You might be surprised, but one of the top mistakes many recent grads make in job applications is including a photo in their resume when it is not required. Unlike social media where a display photo is quite common, resumes typically do not accompany pictures unless it is an understood requirement of the industry (i.e. modeling, acting, etc).
However, for all other jobs that do not necessitate a category of physical appearances to perform a job, including a picture of yourself in the resume is actually a bad idea. Here are 4 other reasons why this is true.
1. It’s too much information: A picture is worth a thousand words and indeed this is true for a resumes as well. But in this scenario, a picture that speaks a “thousand words” could mean trouble. In order words, it could be telling the employer more about you than you may want him to know.
A great number of studies have been conducted revealing how certain face features are associated with certain personality traits. For example, several of studies have proved that high cheekbones are associated with assertiveness and aggressiveness, while “baby faces” or face with more fat are associated with compassion and friendliness.
Whether this is true for you or not, you can expect the employer to be reading your face and making judgments that are irrelevant to the position in question.
2. You could be discriminated against: While your resume certainly will not include your religion, age, race, gender, sexual orientation, ethnicity, disability status, or anything that could easily be discriminated against, the picture will say it all even before you get a call. Sure, discrimination is illegal. However, there’s no way of knowing whether or not a potential employer rejected you for a discriminatory reason or some other genuine reason. In fact, many employers specifically ask applicants not to include a photo in their resume to avoid the possibility of such an accusation and potential lawsuits.
3. It’s a distraction: Humans are naturally visual creatures and in many ways it makes them a bit shallow. Naturally, it’s really difficult for us to try and not judge someone by their looks, clothes, hairstyle, sense of fashion, and other visual cues. You may think that being Hollywood gorgeous may win you a job, but it could actually do the opposite (make you look like a not-so-smart-blonde).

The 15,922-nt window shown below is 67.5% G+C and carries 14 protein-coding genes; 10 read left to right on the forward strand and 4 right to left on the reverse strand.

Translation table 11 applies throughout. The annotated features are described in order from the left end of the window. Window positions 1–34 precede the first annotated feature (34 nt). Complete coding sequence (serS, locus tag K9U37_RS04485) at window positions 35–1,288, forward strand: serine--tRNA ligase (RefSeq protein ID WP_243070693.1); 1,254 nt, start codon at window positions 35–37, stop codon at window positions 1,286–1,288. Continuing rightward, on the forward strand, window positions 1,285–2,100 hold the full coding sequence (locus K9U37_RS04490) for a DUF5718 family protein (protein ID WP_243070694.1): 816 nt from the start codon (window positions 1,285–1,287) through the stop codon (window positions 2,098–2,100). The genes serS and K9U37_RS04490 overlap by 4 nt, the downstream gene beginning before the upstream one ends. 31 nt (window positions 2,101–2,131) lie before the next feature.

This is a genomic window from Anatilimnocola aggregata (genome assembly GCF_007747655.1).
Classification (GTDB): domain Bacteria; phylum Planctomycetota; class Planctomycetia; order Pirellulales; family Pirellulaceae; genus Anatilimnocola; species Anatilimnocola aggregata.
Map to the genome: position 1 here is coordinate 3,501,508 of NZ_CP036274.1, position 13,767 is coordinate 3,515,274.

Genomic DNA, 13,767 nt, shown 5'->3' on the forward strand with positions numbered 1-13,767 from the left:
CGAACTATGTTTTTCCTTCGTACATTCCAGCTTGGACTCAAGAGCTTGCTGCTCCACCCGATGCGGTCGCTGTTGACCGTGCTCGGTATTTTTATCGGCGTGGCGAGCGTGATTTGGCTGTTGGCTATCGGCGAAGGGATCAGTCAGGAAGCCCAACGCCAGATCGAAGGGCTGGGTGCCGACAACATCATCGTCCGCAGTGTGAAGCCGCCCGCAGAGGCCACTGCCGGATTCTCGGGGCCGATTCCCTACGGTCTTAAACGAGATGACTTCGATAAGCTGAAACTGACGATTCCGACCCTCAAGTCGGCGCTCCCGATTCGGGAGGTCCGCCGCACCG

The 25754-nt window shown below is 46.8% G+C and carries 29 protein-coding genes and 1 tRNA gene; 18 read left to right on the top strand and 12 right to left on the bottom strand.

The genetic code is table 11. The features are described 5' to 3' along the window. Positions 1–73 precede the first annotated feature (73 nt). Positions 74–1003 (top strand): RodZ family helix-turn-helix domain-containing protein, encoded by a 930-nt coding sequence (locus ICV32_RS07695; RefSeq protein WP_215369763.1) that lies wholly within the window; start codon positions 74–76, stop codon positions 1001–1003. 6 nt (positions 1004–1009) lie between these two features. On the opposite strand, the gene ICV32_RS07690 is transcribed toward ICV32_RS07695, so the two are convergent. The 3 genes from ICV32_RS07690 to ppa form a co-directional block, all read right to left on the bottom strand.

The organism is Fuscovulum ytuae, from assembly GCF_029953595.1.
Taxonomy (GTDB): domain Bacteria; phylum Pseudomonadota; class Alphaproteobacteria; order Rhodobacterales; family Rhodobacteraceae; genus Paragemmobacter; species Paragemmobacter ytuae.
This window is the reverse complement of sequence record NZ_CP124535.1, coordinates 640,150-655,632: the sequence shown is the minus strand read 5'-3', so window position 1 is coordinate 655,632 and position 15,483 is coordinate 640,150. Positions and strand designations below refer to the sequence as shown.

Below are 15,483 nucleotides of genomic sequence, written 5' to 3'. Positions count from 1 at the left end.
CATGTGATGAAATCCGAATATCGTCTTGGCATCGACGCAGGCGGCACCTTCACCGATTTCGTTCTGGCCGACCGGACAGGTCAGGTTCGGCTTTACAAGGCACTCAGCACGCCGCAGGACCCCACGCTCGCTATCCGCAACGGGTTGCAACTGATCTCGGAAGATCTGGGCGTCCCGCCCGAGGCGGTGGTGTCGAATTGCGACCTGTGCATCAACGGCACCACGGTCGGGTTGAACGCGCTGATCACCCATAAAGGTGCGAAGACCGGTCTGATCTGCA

Furthermore, by putting a picture on your resume you’re allowing an employer’s attention and focus to divert from other “professional” aspects of the resume (education, qualification, skills, experiences, awards, etc) that are more important.
4. An Applicant Tracking System may reject it: Many employers don’t have the time to go through each resume individually, which is why they use scanners and computers to do half of the job for them. Some of these applicant tracking systems and scanners may reject a resume because they don’t understand the file or the format, making your resume illegible. Unfortunately, when that happens it’s more than likely that your resume will simple be “deleted”.
The real picture is always better!
Finally, I’d like to advise candidates against putting their picture in a resume because it simply can’t capture what you’re all about! The face you put on your resume in only a small part of you, and very often even that’s not accurately captured. It’s always better to wait and show the “real you” to the recruiters when you’re called for an interview.
Lastly, it’s more important to be confident about your skills, abilities, experiences, and other professional qualifications and let those shine first for a job application than your appearances. Where a picture is not required, make sure your resume is well written and that’s really all you’ll need!
Hannah Lewis is an educationist by profession with expertise in the field of writing and proofreading. She’s currently working at Essay Plus where she helps university students who approach asking; can you write my essay.